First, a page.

The second phase of the meeting will be looking at the problem areas and brainstorming possible changes that could improve efficiency and eliminate waste or non-value-adding process steps. It can be amazing how often there are steps within a process that are remnants of different initiatives and have remained in the documentation because “we’ve always done it that way”.
There are a couple good tools that can help facilitate brainstorming. The first is the fishbone, or Ishikawa diagram. The Ishikawa diagram focuses on a single problem, and breaks out the potential root causes into categories. In this case, there are six, ranging from Equipment to Management issues. In each of the categories, the group will brainstorm the issues they see that could have a downstream impact to the overall problem. This enables the problem to be broken into components that are easier to manage and quicker to address. It’s not really necessary to draw the diagram, though there are some tools that take care of that part. Usually, it can be simpler to just create columns in a spreadsheet, and create separate tabs on the spreadsheet for different problems.
A similar tool is called mind mapping. This is one of my favorite tools for facilitating brainstorming sessions. There are a number of open-source applications that run on a variety of hardware and operating systems, which makes it an attractive option. I find it to be faster and much less cumbersome than the fishbone diagram.
Mind mapping is simple and intuitive. It starts with a central topic or problem, to which are added main topics and subtopics. The concept is very similar to the Ishikawa diagram, but much more versatile. It’s quick and easy to create new fields or move between fields by using simple keystrokes. It’s great to put up on a screen and fill it out in real time.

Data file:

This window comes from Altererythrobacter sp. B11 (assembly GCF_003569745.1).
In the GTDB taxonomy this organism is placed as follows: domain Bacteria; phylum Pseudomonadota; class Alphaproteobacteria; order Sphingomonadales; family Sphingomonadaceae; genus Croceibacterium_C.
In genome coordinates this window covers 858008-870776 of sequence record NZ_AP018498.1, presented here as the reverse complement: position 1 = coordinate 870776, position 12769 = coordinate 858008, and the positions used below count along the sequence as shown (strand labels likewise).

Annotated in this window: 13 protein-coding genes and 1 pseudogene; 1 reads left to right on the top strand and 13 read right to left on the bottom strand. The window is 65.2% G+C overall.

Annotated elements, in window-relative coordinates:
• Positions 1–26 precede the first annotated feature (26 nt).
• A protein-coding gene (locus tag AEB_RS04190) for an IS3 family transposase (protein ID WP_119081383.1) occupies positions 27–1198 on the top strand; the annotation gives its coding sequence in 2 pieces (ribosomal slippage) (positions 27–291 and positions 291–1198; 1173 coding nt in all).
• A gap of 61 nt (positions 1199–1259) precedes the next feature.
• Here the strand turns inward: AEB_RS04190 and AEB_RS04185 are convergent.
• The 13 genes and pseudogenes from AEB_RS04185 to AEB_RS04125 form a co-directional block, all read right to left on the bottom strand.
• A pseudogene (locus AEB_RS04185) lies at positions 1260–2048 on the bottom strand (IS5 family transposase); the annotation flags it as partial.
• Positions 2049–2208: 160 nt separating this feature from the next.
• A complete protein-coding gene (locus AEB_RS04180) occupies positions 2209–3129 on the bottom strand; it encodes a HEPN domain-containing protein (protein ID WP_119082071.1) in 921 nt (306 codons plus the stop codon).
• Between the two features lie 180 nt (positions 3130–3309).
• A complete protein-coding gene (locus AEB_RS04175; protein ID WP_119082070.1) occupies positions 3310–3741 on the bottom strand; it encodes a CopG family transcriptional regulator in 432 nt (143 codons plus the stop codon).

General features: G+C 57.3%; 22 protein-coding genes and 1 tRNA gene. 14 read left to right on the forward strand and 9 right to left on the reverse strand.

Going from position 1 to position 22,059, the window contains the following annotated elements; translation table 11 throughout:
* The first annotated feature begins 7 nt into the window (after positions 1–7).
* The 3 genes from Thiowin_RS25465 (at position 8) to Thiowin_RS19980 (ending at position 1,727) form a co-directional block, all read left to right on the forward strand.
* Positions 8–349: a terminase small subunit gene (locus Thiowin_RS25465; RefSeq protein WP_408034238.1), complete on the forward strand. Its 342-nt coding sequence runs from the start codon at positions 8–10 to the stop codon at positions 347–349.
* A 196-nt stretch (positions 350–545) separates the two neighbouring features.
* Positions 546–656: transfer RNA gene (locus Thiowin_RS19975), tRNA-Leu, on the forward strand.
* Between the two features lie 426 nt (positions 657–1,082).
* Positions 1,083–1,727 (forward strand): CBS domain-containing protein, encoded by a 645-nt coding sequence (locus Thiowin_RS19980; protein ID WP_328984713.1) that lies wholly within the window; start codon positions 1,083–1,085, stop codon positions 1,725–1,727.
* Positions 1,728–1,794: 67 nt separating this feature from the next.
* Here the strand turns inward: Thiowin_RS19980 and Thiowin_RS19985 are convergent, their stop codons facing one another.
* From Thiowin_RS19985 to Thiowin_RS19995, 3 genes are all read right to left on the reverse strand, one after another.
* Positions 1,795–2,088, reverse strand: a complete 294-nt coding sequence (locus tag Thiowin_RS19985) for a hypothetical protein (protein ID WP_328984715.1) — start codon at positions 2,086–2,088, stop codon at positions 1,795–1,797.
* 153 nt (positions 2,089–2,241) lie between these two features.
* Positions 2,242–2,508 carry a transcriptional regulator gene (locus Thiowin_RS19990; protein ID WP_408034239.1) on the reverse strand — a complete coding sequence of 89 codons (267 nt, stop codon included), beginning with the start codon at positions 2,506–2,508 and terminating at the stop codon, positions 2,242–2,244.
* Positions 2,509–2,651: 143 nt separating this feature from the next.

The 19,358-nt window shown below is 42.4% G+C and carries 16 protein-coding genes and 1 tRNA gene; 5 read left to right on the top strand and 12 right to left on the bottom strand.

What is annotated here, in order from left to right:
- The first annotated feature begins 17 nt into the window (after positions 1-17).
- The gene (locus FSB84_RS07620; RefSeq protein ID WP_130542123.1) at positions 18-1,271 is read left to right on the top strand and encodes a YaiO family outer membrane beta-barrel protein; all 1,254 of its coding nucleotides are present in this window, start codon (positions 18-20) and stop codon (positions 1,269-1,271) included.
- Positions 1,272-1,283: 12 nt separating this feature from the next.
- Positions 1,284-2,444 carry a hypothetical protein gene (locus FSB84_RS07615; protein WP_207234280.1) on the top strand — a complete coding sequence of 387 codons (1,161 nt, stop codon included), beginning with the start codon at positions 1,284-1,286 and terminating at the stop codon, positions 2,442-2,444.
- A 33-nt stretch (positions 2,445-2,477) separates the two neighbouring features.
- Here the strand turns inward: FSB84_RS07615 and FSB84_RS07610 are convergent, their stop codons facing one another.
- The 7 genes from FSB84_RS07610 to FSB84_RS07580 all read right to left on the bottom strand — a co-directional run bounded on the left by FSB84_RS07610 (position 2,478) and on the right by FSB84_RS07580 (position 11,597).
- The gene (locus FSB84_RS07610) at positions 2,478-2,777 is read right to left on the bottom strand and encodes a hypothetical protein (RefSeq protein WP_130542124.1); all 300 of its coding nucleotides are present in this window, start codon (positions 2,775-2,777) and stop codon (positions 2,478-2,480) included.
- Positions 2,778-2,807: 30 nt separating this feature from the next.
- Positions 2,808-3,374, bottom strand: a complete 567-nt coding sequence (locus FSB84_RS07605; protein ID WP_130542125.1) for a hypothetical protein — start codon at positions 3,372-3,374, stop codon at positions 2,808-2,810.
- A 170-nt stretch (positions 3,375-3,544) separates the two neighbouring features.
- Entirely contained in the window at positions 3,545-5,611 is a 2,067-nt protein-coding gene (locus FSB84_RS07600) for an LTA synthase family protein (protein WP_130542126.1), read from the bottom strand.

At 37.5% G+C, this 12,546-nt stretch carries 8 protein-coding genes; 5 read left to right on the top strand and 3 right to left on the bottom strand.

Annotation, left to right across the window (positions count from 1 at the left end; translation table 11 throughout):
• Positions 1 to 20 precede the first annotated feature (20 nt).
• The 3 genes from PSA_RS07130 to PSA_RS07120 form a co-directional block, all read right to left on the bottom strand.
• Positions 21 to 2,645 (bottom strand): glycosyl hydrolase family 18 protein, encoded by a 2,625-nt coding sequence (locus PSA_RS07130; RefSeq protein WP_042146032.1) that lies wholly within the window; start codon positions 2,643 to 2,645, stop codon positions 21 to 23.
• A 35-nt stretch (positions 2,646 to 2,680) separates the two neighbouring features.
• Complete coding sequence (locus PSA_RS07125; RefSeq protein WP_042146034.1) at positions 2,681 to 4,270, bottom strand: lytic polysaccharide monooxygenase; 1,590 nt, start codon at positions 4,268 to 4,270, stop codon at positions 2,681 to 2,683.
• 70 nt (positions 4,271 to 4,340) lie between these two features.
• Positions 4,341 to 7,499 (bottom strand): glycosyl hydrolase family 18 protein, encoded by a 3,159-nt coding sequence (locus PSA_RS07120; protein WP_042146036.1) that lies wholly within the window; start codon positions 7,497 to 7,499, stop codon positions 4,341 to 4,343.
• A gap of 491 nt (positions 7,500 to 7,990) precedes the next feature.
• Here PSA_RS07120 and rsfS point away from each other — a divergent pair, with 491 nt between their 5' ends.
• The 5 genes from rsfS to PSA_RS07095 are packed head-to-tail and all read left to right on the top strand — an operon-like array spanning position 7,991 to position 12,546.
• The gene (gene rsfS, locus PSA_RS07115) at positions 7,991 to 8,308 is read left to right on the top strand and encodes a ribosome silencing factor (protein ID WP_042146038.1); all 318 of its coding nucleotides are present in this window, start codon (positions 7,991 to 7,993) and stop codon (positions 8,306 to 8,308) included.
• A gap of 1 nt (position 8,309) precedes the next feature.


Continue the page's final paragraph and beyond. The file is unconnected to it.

Michael Hanson has a broad background in information technology, and is an IT executive with 30 years of experience leading IT Operations, Service, and Support teams. He is ITIL, Six Sigma, and HDI certified, has a BS in Business Technology, and is a regular contributor to industry conferences and publications. His passion is building effective, happy teams and leveraging business and IT process improvement techniques to make processes more efficient, cost-effective, and reliable for both IT staff and their customers. Most recently, Michael was a Director leading IT Service and Support Operations at UnitedHealth group, where he led the global asset fulfillment and recovery teams as well as the national fulfillment center warehouse in the USA.